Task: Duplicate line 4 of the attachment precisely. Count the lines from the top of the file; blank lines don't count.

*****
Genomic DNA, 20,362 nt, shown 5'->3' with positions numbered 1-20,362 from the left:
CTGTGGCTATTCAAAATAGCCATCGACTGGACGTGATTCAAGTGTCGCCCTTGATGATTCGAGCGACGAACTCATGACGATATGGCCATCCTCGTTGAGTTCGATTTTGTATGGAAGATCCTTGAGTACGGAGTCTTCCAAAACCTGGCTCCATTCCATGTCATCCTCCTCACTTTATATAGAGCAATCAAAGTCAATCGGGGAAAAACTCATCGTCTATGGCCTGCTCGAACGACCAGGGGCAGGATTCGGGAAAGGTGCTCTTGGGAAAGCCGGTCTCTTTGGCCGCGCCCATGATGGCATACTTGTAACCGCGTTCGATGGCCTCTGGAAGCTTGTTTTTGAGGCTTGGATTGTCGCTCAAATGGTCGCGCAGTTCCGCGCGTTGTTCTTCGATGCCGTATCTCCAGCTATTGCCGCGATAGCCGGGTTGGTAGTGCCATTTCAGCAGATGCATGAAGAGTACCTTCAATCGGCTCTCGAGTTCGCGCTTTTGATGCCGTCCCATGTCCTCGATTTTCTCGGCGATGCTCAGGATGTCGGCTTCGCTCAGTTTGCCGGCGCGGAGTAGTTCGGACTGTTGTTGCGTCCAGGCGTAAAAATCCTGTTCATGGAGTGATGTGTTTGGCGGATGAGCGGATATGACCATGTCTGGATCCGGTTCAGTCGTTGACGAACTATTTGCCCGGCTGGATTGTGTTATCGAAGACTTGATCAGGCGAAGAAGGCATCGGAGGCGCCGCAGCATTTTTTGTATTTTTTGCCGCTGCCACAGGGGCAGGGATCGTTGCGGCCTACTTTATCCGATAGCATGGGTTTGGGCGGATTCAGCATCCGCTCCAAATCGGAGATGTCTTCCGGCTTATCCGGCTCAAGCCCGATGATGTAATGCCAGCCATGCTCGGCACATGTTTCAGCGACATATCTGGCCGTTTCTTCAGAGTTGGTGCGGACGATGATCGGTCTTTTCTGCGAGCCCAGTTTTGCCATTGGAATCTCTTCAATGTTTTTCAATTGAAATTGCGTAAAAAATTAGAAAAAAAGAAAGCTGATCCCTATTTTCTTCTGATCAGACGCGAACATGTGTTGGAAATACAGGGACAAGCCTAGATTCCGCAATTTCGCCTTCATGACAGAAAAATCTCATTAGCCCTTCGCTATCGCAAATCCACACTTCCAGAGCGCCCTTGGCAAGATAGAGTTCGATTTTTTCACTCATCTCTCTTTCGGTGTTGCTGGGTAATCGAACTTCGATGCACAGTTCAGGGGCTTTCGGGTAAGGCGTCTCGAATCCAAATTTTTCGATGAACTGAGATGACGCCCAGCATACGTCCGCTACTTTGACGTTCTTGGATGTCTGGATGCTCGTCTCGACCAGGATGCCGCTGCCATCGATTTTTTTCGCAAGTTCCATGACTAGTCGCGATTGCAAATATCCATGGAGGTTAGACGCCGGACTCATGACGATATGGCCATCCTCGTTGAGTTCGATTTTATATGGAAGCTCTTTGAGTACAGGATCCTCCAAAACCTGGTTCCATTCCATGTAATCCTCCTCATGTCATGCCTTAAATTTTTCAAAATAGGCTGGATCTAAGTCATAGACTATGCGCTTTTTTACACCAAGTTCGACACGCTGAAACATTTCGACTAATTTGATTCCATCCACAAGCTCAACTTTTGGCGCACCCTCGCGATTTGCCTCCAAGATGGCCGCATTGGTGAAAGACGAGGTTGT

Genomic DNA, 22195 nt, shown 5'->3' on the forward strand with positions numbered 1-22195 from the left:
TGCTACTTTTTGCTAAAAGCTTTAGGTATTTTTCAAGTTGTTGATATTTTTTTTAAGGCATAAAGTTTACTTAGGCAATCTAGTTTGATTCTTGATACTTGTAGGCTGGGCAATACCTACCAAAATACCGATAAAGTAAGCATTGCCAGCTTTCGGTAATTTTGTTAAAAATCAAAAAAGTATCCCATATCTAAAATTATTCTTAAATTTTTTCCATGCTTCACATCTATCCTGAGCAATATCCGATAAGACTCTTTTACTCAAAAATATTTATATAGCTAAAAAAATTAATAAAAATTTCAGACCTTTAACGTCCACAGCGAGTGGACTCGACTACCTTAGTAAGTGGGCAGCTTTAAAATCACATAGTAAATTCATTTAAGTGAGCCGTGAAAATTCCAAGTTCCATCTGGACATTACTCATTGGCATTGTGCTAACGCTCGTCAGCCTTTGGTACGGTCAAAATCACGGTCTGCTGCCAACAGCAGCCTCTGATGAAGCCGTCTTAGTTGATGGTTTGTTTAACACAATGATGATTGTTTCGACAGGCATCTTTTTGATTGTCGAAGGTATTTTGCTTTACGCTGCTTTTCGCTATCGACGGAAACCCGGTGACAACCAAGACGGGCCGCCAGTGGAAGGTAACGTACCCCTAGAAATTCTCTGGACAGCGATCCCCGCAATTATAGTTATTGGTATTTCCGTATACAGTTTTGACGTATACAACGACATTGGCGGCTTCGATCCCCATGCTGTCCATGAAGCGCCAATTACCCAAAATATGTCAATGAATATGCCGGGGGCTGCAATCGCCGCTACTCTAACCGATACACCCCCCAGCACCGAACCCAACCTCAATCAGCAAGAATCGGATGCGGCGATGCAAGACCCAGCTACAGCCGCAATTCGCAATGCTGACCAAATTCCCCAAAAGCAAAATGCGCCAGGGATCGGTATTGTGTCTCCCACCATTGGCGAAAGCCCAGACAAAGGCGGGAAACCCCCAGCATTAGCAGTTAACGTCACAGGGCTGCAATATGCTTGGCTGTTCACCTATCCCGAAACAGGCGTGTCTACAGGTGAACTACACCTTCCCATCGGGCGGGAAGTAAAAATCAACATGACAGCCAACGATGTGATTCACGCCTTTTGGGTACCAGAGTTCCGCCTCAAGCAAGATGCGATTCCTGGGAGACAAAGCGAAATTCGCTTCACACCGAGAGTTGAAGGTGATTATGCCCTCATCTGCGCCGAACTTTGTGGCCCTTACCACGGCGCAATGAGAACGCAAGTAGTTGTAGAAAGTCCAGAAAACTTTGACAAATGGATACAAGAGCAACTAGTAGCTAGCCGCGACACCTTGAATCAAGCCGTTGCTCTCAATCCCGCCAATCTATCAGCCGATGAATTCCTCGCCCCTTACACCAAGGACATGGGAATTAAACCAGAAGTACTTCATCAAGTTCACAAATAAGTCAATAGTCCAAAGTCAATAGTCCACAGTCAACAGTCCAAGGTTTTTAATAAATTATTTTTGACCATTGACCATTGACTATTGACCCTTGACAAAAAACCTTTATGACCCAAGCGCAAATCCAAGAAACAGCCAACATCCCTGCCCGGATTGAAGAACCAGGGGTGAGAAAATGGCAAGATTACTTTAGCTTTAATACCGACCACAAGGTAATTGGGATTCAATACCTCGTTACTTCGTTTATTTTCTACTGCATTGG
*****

TGCTACTTTTTGCTAAAAGCTTTAGGTATTTTTCAAGTTGTTGATATTTTTTTTAAGGCATAAAGTTTACTTAGGCAATCTAGTTTGATTCTTGATACTTGTAGGCTGGGCAATACCTACCAAAATACCGATAAAGTAAGCATTGCCAGCTTTCGGTAATTTTGTTAAAAATCAAAAAAGTATCCCATATCTAAAATTATTCTTAAATTTTTTCCATGCTTCACATCTATCCTGAGCAATATCCGATAAGACTCTTTTACTCAAAAATATTTATATAGCTAAAAAAATTAATAAAAATTTCAGACCTTTAACGTCCACAGCGAGTGGACTCGACTACCTTAGTAAGTGGGCAGCTTTAAAATCACATAGTAAATTCATTTAAGTGAGCCGTGAAAATTCCAAGTTCCATCTGGACATTACTCATTGGCATTGTGCTAACGCTCGTCAGCCTTTGGTACGGTCAAAATCACGGTCTGCTGCCAACAGCAGCCTCTGATGAAGCCGTCTTAGTTGATGGTTTGTTTAACACAATGATGATTGTTTCGACAGGCATCTTTTTGATTGTCGAAGGTATTTTGCTTTACGCTGCTTTTCGCTATCGACGGAAACCCGGTGACAACCAAGACGGGCCGCCAGTGGAAGGTAACGTACCCCTAGAAATTCTCTGGACAGCGATCCCCGCAATTATAGTTATTGGTATTTCCGTATACAGTTTTGACGTATACAACGACATTGGCGGCTTCGATCCCCATGCTGTCCATGAAGCGCCAATTACCCAAAATATGTCAATGAATATGCCGGGGGCTGCAATCGCCGCTACTCTAACCGATACACCCCCCAGCACCGAACCCAACCTCAATCAGCAAGAATCGGATGCGGCGATGCAAGACCCAGCTACAGCCGCAATTCGCAATGCTGACCAAATTCCCCAAAAGCAAAATGCGCCAGGGATCGGTATTGTGTCTCCCACCATTGGCGAAAGCCCAGACAAAGGCGGGAAACCCCCAGCATTAGCAGTTAACGTCACAGGGCTGCAATATGCTTGGCTGTTCACCTATCCCGAAACAGGCGTGTCTACAGGTGAACTACACCTTCCCATCGGGCGGGAAGTAAAAATCAACATGACAGCCAACGATGTGATTCACGCCTTTTGGGTACCAGAGTTCCGCCTCAAGCAAGATGCGATTCCTGGGAGACAAAGCGAAATTCGCTTCACACCGAGAGTTGAAGGTGATTATGCCCTCATCTGCGCCGAACTTTGTGGCCCTTACCACGGCGCAATGAGAACGCAAGTAGTTGTAGAAAGTCCAGAAAACTTTGACAAATGGATACAAGAGCAACTAGTAGCTAGCCGCGACACCTTGAATCAAGCCGTTGCTCTCAATCCCGCCAATCTATCAGCCGATGAATTCCTCGCCCCTTACACCAAGGACATGGGAATTAAACCAGAAGTACTTCATCAAGTTCACAAATAAGTCAATAGTCCAAAGTCAATAGTCCACAGTCAACAGTCCAAGGTTTTTAATAAATTATTTTTGACCATTGACCATTGACTATTGACCCTTGACAAAAAACCTTTATGACCCAAGCGCAAATCCAAGAAACAGCCAACATCCCTGCCCGGATTGAAGAACCAGGGGTGAGAAAATGGCAAGATTACTTTAGCTTTAATACCGACCACAAGGTAATTGGGATTCAATACCTCGTTACTTCGTTTATTTTCTACTGCATTGG